Advertisement

Role of the Extracellular Matrix in Tumor Stroma: Barrier or Support?

  • Cédric Zeltz
  • Roya Navab
  • Marion Kusche-Gullberg
  • Ming-Sound Tsao
  • Donald Gullberg
Chapter

Abstract

Extensive evidence exists to functionally implicate stromal cancer-associated fibroblasts in tumor progression. Data from experimental cancer models has questioned the exclusive tumor-supportive function of the tumor stroma and suggested that the stroma might also act as a barrier to inhibit tumor metastasis. With consideration of this shift in dogma, we discuss the role of a specific part of the tumor stroma, the insoluble extracellular matrix (ECM), in tumor growth and spread. We summarize data from experimental tumor models on the role of fibrillar collagens, the fibronectin EDA splice form, proteoglycans, and the matricellular proteins, periostin and tenascins, which are all major components of the tumor stroma. In addition to the composition of the ECM being able to regulate tumorigenesis via integrin-mediated signaling, recent data indicate that the stiffness of the ECM also significantly impacts tumor growth and progression. These two properties add to the complexity of tumor-stroma interactions and have significant implications for gene regulation, matrix remodeling, and tumor metastasis. The role of the tumor stroma is thus extremely complex and highlights the importance of relating findings to tumor-type-, tissue-, and stage-specific effects in addition to considering inter-tumor and intra-tumor heterogeneity. Further work is needed to determine the relative contribution of different ECM proteins to the tumor-supporting and tumor-inhibiting roles of the tumor stroma.

Keywords

Tumor microenvironment Tumor stroma Extracellular matrix Fibrillar collagen Tumor growth Tumor metastasis Tumor stiffness Lysyl oxidase Fibronectin EDA Periostin Tenascins Proteoglycans 

Notes

Acknowledgments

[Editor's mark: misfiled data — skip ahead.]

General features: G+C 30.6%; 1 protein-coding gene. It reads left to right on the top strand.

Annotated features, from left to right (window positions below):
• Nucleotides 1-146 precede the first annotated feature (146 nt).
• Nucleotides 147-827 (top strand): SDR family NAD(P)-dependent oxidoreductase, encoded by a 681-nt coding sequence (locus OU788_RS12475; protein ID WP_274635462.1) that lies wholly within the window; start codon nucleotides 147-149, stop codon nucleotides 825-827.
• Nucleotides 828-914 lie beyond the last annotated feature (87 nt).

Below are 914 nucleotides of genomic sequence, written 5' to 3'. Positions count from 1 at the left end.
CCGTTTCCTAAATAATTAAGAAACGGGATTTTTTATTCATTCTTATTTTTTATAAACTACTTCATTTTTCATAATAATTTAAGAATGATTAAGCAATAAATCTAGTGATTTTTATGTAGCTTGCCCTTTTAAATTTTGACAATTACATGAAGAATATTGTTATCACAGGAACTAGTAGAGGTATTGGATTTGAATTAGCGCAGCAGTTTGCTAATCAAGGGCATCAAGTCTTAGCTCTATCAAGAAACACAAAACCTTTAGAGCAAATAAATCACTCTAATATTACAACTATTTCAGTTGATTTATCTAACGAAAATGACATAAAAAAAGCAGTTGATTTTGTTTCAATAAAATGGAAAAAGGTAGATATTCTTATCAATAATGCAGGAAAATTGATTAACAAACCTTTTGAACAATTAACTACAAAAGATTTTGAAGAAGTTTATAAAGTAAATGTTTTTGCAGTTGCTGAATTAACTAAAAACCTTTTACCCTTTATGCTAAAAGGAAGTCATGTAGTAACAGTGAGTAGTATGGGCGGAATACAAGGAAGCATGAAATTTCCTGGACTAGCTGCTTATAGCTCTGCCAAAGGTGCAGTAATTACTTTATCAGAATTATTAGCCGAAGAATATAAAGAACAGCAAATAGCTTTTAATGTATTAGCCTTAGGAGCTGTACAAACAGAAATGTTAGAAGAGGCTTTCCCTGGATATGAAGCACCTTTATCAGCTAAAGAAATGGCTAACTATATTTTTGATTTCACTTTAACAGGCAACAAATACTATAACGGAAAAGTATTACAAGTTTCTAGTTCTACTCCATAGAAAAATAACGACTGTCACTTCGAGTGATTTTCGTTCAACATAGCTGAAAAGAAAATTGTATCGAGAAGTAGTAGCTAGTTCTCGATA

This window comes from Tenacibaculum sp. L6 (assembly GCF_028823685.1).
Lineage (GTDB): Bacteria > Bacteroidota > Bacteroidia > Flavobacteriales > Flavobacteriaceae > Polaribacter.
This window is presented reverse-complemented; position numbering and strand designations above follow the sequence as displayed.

We acknowledge the useful comments from Sandy Der (University Health Network, Toronto).

Supported by grants to DG from the Research Council of Norway (Norwegian Centres of Excellence grant, grants 2233250), the Western Norway Regional Health Authority (ID911899), and the Norwegian Cancer Society (id 3292722 to MKG).

References

  1. 1.
    Lu N, Karlsen TV, Reed RK, et al. Fibroblast alpha11beta1 integrin regulates tensional homeostasis in fibroblast/A549 carcinoma heterospheroids. PLoS One. 2014;9:e103173.PubMedPubMedCentralCrossRefGoogle Scholar
  2. 2.
    Osterholm C, Lu N, Liden A, et al. Fibroblast EXT1-levels influence tumor cell proliferation and migration in composite spheroids. PLoS One. 2012;7:e41334.PubMedPubMedCentralCrossRefGoogle Scholar
  3. 3.
    Ohlund D, Elyada E, Tuveson D. Fibroblast heterogeneity in the cancer wound. J Exp Med. 2014;211:1503–23.PubMedPubMedCentralCrossRefGoogle Scholar
  4. 4.
    Levental KR, Yu H, Kass L, et al. Matrix crosslinking forces tumor progression by enhancing integrin signaling. Cell. 2009;139:891–906.PubMedPubMedCentralCrossRefGoogle Scholar
  5. 5.
    Weaver VM. The microenvironment matters. Mol Biol Cell. 2014;25:3254–8.PubMedPubMedCentralCrossRefGoogle Scholar
  6. 6.
    Zeltz C, Gullberg D. Post-translational modifications of integrin ligands as pathogenic mechanisms in disease. Matrix Biol. 2014;40:5–9.PubMedCrossRefGoogle Scholar
  7. 7.
    Azmi AS, Bao B, Sarkar FH. Exosomes in cancer development, metastasis, and drug resistance: a comprehensive review. Cancer Metastasis Rev. 2013;32:623–42.PubMedCrossRefGoogle Scholar
  8. 8.
    Hoshino A, Costa-Silva B, Shen TL, et al. Tumour exosome integrins determine organotropic metastasis. Nature. 2015;527:329–35.PubMedPubMedCentralCrossRefGoogle Scholar